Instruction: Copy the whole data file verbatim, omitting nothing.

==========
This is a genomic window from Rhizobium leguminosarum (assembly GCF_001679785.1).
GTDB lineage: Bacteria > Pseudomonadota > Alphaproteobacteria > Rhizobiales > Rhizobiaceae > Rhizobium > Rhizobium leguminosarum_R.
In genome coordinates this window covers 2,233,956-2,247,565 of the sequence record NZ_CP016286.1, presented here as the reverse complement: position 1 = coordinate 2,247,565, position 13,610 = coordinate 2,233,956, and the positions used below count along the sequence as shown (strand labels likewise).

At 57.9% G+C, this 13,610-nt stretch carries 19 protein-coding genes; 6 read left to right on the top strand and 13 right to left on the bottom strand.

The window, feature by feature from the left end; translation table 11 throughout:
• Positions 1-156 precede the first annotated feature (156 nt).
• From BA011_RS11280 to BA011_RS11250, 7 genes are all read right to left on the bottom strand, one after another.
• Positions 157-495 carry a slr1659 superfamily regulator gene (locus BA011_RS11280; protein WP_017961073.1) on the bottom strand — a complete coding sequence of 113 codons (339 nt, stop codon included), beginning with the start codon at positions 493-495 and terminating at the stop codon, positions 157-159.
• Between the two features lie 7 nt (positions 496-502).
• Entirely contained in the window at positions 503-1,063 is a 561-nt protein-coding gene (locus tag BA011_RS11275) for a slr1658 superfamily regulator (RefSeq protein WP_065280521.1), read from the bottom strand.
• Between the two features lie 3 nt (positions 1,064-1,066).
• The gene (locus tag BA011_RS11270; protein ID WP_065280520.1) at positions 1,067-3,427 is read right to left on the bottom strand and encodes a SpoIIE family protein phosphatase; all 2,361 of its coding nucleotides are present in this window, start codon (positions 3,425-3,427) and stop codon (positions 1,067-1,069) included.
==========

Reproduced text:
This is a genomic window from Rhizobium leguminosarum (assembly GCF_001679785.1).
GTDB lineage: Bacteria > Pseudomonadota > Alphaproteobacteria > Rhizobiales > Rhizobiaceae > Rhizobium > Rhizobium leguminosarum_R.
In genome coordinates this window covers 2,233,956-2,247,565 of the sequence record NZ_CP016286.1, presented here as the reverse complement: position 1 = coordinate 2,247,565, position 13,610 = coordinate 2,233,956, and the positions used below count along the sequence as shown (strand labels likewise).

At 57.9% G+C, this 13,610-nt stretch carries 19 protein-coding genes; 6 read left to right on the top strand and 13 right to left on the bottom strand.

The window, feature by feature from the left end; translation table 11 throughout:
• Positions 1-156 precede the first annotated feature (156 nt).
• From BA011_RS11280 to BA011_RS11250, 7 genes are all read right to left on the bottom strand, one after another.
• Positions 157-495 carry a slr1659 superfamily regulator gene (locus BA011_RS11280; protein WP_017961073.1) on the bottom strand — a complete coding sequence of 113 codons (339 nt, stop codon included), beginning with the start codon at positions 493-495 and terminating at the stop codon, positions 157-159.
• Between the two features lie 7 nt (positions 496-502).
• Entirely contained in the window at positions 503-1,063 is a 561-nt protein-coding gene (locus tag BA011_RS11275) for a slr1658 superfamily regulator (RefSeq protein WP_065280521.1), read from the bottom strand.
• Between the two features lie 3 nt (positions 1,064-1,066).
• The gene (locus tag BA011_RS11270; protein ID WP_065280520.1) at positions 1,067-3,427 is read right to left on the bottom strand and encodes a SpoIIE family protein phosphatase; all 2,361 of its coding nucleotides are present in this window, start codon (positions 3,425-3,427) and stop codon (positions 1,067-1,069) included.